The role of metallic mesh in the transformation of stadium architecture

Ursula Herrling-Tusch
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Shiny shell, functional protection, lucrative advertising medium

Faster, higher, further: since ancient times, the best athletes have been competing against one another to win much-coveted sporting titles. The dream of fame and being undefeated fascinates protagonists and spectators alike. Whether the Olympic Games, European or world championships – top athletes competing for medals, trophies and titles have made sport a global spectacle that unites cultures. TV broadcasts of the key moments that make the difference between winning and losing combine up-close experience of events with maximum media presence. Consequently, the requirements to be met by sporting arenas are rather complex. Alongside the greatest possible flexibility of use, investors and operators also place great emphasis on the overall spectator experience and economic efficiency. Spectacular constructions and stages where people go to see and be seen underline the enormous change that sport and its architectures are experiencing. Exceptional aesthetics and multifunctional performance make stadiums a lucrative investment and long-term source of income. CREATIVE WEAVE metallic mesh from GKD – Gebr. Kufferath AG (GKD) has been a global player in the transformation of stadium architecture right from the outset.

Modern sports culture knows no boundaries – neither geographically nor in terms of performance or image. It's a lifestyle, where pleasure and profit ambitiously exist side by side. While today the final of the Champions League might attract tens of thousands of spectators, tomorrow's performance of Verdi's "Aida" caters to quite a different crowd and a rugby tournament then blows away spectators the day after. Enormous stadiums are being constructed to host "mega-events" like the Olympic Games in London, to be taken down or moved to a different location afterwards. Anything is possible, but finding the right balance of temporary elements and lasting identity represents a great challenge for planners and architects. They therefore look for materials that cater to these developments and allow new opportunities to be exploited in terms of expression and functionality. Dominique Perrault was the first to recognise the potential of the stainless steel mesh material produced by GKD, the world's leading technical metal weaving mill, demonstrating its impressive characteristics with the construction of the velodrome and indoor swimming pool complex in Berlin. This building's roofs, covered with "Futura 240" mesh, extend just one metre above the ground. As such, they mark the change in stadium architecture away from the construction of large halls and towards landscape sculpture.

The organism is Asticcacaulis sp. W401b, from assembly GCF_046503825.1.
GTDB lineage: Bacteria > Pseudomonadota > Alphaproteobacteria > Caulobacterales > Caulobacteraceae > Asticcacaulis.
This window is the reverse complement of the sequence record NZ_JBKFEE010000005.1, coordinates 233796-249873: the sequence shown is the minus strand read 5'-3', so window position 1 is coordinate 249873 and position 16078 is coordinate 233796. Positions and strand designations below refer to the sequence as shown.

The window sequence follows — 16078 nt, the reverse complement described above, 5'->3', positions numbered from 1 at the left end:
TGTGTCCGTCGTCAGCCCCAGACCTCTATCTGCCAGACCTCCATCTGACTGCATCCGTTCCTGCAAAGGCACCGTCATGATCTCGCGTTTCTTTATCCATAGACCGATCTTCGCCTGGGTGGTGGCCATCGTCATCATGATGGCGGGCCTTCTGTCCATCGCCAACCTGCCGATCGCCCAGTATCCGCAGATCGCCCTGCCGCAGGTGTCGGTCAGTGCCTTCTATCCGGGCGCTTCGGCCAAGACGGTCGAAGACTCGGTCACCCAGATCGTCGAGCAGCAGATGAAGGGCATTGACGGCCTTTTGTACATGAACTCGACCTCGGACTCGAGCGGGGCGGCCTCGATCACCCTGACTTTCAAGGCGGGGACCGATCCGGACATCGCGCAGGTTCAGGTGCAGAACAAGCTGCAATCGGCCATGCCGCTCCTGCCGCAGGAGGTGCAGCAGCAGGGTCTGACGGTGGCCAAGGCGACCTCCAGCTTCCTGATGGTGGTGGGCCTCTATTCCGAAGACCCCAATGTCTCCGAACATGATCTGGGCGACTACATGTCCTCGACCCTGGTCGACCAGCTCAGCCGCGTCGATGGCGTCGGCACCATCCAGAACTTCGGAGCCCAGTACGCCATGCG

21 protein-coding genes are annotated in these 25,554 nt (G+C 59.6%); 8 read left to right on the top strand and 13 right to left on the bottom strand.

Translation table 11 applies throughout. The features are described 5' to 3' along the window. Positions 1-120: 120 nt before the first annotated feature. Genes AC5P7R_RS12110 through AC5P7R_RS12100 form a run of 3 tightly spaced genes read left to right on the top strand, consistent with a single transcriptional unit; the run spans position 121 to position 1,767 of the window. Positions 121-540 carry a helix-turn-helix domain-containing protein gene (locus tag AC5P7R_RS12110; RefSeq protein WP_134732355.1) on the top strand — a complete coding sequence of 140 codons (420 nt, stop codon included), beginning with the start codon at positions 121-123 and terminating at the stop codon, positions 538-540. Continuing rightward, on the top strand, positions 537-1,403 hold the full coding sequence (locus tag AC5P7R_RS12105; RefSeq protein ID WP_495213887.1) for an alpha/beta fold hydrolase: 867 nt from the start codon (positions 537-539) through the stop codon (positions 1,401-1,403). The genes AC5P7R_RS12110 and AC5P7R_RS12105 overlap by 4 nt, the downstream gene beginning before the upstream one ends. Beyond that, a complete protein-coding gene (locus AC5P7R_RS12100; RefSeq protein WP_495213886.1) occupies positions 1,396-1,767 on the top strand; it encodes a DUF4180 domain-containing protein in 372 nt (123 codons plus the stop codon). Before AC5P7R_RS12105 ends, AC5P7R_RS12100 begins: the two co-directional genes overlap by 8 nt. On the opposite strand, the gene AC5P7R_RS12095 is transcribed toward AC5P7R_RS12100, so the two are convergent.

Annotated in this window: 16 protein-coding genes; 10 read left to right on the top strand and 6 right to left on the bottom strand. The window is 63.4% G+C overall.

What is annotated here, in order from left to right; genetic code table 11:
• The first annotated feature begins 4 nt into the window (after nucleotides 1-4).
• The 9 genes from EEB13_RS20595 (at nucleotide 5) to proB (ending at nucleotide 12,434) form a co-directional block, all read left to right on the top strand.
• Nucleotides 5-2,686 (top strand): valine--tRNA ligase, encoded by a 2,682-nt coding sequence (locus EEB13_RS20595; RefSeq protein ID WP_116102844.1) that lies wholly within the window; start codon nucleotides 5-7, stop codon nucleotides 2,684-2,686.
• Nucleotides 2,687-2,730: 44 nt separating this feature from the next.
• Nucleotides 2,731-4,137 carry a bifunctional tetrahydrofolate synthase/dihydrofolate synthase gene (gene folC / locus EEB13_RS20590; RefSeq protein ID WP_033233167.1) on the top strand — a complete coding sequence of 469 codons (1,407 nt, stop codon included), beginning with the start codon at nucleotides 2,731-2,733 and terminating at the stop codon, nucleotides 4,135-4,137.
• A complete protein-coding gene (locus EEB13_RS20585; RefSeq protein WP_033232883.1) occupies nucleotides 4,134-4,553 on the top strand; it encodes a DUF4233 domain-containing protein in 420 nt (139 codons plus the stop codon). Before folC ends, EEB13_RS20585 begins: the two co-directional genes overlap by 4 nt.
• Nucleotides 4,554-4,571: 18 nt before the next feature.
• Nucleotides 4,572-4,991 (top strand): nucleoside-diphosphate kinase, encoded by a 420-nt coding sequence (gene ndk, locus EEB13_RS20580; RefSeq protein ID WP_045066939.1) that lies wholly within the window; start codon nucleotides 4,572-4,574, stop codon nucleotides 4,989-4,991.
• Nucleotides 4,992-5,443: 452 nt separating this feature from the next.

The secret of success lies in the versatility of the solutions

The exceptional appearance of woven metal caters to the desires of planners and architects all over the world for expressions of dynamics, high-tech and quality in modern arenas. At the same time, the shimmering surface of the metallic mesh materials draws visual attention away from structural elements and provides stadiums with a living identity through their interaction with daylight and environmental influences. Large-scale back lighting or fully daylight-friendly medialisation systems enable this intention to be realised and allow the attractiveness of sporting venues to be cleverly exploited as an efficient platform for target group-oriented advertising. Alongside these visual arguments, the universal range of functions offered by GKD's stainless steel mesh is another key factor behind its use at many famous sporting venues. As it is strong enough to resist vandalism, easy to care for, maintenance-free and non-combustible, the material meets the fundamental requirements of modern facility management. The large range of mesh types – flexible or rigid, solid or fine – with tailor-made transparency, light and air transmission inspires planners to create ever more daring and bold designs. CREATIVE WEAVE textile shells protect stadium spectators from undesired direct sunlight, wind or driving rain. At the same time, the controlled air transmission facilitated by the woven structure guarantees the necessary ventilation for grass surfaces and stadium tracks. Metallic meshes can also be used as effective fall guards in hazardous areas, decorative cladding for lifts/elevators, stairwells, balustrades or railings, as well as granting unimpaired outside views from inside and controlling the degree of visual access for passers-by. Integrated, powerful LED profiles allow the texture to be transformed into high-performance, universal transparent media facade systems that can also seamlessly trace the outlines of curved facades providing distortion-free optics. Whether displaying motion pictures, video sequences or sophisticated graphics, there is simply no comparable alternative to GKD's Mediamesh® systems for permanent, energy-efficient and even hurricane-proof medialisation of large-scale facades for use during the day and at night.